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Difference between Condos and Townhouses – don’t mistake type of house with type of ownership

Disclaimer: This information about townhouses, townhomes, condominiums, condos, patio homes, etc. is intended to inform only.  It is not intended to offer expert legal advise vis-a-vis ownership issues. Please consult a qualified attorney about any ownership, maintenance or property related issues in this area.

Townhomes are built as single- or multi-story units – each with at least one separate outside entrance. Condos are individual dwellings within a single building, often multi-story, with several adjoining each other, often with at least one entrance to each from a common hall or entry area.

With ownership, the condominium owner also shares tenancy with other units owners in the common areas, such as the driveways, parking, elevators, outside hallways, recreation, and landscapes areas that the homeowners association homeowners. A majority of states have adopted statutes to cover the issues that are involved with development, construction, management, and taxation of condominium projects.

 

When we talk about a house, we’re usually referring to a free-standing, single-family residence.  The main defining characteristic of a house, besides the fact that it is free-standing, is the extent of ownership responsibility assumed by the buyer. The owner of a house owns the building itself, as well as the land, and is responsible for all upkeep associated with those areas, including lawn and landscape maintenance, painting, repairs and real estate taxes.

townhouse is like a house in that the owner owns both the structure and the land on which it sits; but it is not free-standing, so “the land on which it sits” is limited to the front and back yards. Townhouses are connected to one another in a row, and are usually two or three stories tall. It is important to note that townhouse refers to the type of house and not to the type of ownership.  The ownership responsibility in a townhouse (townhome) is the same as for a house; however, there may be differing circumstances from development to development, city to city or state to state regarding who owns the outside walls, roof, etc. of the structure which must be verified with local authorities.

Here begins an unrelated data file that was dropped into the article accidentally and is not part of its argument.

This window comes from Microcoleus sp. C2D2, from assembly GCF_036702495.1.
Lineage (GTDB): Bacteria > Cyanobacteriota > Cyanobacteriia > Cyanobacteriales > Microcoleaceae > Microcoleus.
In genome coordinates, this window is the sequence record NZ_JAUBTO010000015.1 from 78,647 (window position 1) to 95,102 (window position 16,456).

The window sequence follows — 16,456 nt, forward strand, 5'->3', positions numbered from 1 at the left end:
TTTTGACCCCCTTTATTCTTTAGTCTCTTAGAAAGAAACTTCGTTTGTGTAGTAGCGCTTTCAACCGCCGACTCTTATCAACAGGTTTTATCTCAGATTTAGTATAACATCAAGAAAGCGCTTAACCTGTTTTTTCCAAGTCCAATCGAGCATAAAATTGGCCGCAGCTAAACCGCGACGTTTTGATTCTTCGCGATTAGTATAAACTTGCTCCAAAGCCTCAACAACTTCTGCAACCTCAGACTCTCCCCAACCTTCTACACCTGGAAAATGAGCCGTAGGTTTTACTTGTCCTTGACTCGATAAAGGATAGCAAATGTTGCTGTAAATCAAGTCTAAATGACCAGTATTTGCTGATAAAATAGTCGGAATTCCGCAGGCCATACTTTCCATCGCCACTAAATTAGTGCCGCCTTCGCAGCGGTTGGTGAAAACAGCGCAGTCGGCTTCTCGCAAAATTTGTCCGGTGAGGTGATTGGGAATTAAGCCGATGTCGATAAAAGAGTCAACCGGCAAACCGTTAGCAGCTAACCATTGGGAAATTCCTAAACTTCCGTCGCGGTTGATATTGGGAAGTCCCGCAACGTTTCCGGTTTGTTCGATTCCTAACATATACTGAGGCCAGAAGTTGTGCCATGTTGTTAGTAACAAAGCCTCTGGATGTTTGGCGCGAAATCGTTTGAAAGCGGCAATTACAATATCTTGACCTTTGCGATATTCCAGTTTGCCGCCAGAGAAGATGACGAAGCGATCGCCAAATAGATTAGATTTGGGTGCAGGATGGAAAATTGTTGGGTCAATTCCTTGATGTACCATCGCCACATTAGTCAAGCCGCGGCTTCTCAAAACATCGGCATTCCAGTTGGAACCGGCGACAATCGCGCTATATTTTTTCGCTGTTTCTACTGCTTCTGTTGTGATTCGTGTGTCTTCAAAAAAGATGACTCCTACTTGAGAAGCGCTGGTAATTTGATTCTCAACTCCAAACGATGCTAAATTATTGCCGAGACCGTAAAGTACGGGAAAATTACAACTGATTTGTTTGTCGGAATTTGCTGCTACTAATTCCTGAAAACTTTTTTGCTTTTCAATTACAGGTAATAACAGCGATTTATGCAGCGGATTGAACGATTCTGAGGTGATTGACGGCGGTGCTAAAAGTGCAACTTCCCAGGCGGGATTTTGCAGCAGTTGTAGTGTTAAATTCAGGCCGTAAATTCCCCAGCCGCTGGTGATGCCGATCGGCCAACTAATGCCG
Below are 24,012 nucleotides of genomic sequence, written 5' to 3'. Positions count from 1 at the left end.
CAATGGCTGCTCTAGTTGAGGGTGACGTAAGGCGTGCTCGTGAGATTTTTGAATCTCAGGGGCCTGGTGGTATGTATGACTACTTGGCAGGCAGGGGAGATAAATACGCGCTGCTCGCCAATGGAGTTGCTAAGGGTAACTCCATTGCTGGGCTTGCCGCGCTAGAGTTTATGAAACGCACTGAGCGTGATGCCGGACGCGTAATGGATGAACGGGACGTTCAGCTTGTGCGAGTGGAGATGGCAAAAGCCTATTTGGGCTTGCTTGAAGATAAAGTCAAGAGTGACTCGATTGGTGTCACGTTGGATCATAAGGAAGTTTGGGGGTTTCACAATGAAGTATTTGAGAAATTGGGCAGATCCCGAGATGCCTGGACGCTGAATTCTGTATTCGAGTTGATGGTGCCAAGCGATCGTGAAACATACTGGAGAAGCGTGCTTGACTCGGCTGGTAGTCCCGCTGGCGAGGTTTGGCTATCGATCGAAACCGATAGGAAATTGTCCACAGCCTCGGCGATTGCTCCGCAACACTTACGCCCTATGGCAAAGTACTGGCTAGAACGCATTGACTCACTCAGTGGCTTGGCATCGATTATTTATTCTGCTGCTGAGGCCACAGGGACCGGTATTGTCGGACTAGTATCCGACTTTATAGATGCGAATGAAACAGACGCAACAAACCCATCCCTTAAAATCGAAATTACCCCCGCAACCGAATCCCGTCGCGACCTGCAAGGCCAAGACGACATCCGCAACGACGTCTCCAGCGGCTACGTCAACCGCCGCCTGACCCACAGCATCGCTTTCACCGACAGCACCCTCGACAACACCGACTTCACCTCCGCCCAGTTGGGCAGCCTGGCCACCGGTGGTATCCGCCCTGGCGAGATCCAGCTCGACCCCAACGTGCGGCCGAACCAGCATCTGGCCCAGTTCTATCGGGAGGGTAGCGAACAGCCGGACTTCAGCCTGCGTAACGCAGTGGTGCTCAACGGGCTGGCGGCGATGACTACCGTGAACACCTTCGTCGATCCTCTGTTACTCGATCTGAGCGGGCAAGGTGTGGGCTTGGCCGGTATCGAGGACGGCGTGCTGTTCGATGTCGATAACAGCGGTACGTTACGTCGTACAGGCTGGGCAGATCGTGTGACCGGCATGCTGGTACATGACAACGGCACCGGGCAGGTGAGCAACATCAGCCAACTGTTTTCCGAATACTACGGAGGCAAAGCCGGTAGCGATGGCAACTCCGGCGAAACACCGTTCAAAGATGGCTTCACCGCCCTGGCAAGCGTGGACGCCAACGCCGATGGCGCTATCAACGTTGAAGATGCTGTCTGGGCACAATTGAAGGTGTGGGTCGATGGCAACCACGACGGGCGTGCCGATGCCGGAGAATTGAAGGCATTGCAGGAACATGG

Like townhousescondominiums are attached to one another. If you own a condo, you do not own the land surrounding your living space. A condo owner owns only the unit itself, which is taxed as an individual entity, and sometimes a percentage of the common areas of the community.  It is important to note that condominium (condo)  refers only to type of ownership and is NOT a type of house.

Many people – including some real estate professionals – are not aware of this distinction.  The key is that people often mistake type of house with type of ownership.

Patio homes (sometimes called garden homes or detached townhomes)  are freestanding houses as opposed to townhouses or condominiums. They are often placed in the townhome/condo category because they offer many of the same features as townhomes & condos – low or no maintenance and little or no yard work, and are on a very small lot. This type of dwelling may also be referred to as “zero lot line” because one or two sides are on or very close to the property lot line.

Disclaimer: This information about townhouses, townhomes, condominiums, condos, patio homes, etc. is intended to inform only.  It is not intended to offer expert legal advise vis-a-vis ownership issues. Please consult a qualified attorney about any ownership, maintenance or property related issues in this area.

 

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